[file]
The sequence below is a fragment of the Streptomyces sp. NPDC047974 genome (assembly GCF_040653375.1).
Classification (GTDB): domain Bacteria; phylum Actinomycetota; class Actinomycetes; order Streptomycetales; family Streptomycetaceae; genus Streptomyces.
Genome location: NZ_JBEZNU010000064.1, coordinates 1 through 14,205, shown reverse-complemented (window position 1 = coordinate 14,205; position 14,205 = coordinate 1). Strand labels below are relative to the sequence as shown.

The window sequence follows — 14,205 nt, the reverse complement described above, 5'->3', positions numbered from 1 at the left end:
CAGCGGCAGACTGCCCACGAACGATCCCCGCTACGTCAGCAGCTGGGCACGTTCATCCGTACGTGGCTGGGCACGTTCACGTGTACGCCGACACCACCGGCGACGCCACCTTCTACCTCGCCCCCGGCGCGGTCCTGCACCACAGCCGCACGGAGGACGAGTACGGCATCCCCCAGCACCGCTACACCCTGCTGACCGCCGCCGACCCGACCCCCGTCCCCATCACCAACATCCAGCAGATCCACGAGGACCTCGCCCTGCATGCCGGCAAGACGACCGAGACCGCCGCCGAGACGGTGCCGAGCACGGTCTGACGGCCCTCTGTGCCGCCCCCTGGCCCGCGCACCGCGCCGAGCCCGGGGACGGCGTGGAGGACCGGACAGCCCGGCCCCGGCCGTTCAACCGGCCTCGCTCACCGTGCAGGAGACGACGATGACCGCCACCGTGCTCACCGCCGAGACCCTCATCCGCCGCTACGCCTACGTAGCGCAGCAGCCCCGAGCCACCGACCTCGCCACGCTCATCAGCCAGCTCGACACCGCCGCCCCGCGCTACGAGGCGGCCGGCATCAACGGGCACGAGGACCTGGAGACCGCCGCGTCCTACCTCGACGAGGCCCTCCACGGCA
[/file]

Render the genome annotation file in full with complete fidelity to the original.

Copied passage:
The sequence below is a fragment of the Streptomyces sp. NPDC047974 genome (assembly GCF_040653375.1).
Classification (GTDB): domain Bacteria; phylum Actinomycetota; class Actinomycetes; order Streptomycetales; family Streptomycetaceae; genus Streptomyces.
Genome location: NZ_JBEZNU010000064.1, coordinates 1 through 14,205, shown reverse-complemented (window position 1 = coordinate 14,205; position 14,205 = coordinate 1). Strand labels below are relative to the sequence as shown.

The window sequence follows — 14,205 nt, the reverse complement described above, 5'->3', positions numbered from 1 at the left end:
CAGCGGCAGACTGCCCACGAACGATCCCCGCTACGTCAGCAGCTGGGCACGTTCATCCGTACGTGGCTGGGCACGTTCACGTGTACGCCGACACCACCGGCGACGCCACCTTCTACCTCGCCCCCGGCGCGGTCCTGCACCACAGCCGCACGGAGGACGAGTACGGCATCCCCCAGCACCGCTACACCCTGCTGACCGCCGCCGACCCGACCCCCGTCCCCATCACCAACATCCAGCAGATCCACGAGGACCTCGCCCTGCATGCCGGCAAGACGACCGAGACCGCCGCCGAGACGGTGCCGAGCACGGTCTGACGGCCCTCTGTGCCGCCCCCTGGCCCGCGCACCGCGCCGAGCCCGGGGACGGCGTGGAGGACCGGACAGCCCGGCCCCGGCCGTTCAACCGGCCTCGCTCACCGTGCAGGAGACGACGATGACCGCCACCGTGCTCACCGCCGAGACCCTCATCCGCCGCTACGCCTACGTAGCGCAGCAGCCCCGAGCCACCGACCTCGCCACGCTCATCAGCCAGCTCGACACCGCCGCCCCGCGCTACGAGGCGGCCGGCATCAACGGGCACGAGGACCTGGAGACCGCCGCGTCCTACCTCGACGAGGCCCTCCACGGCA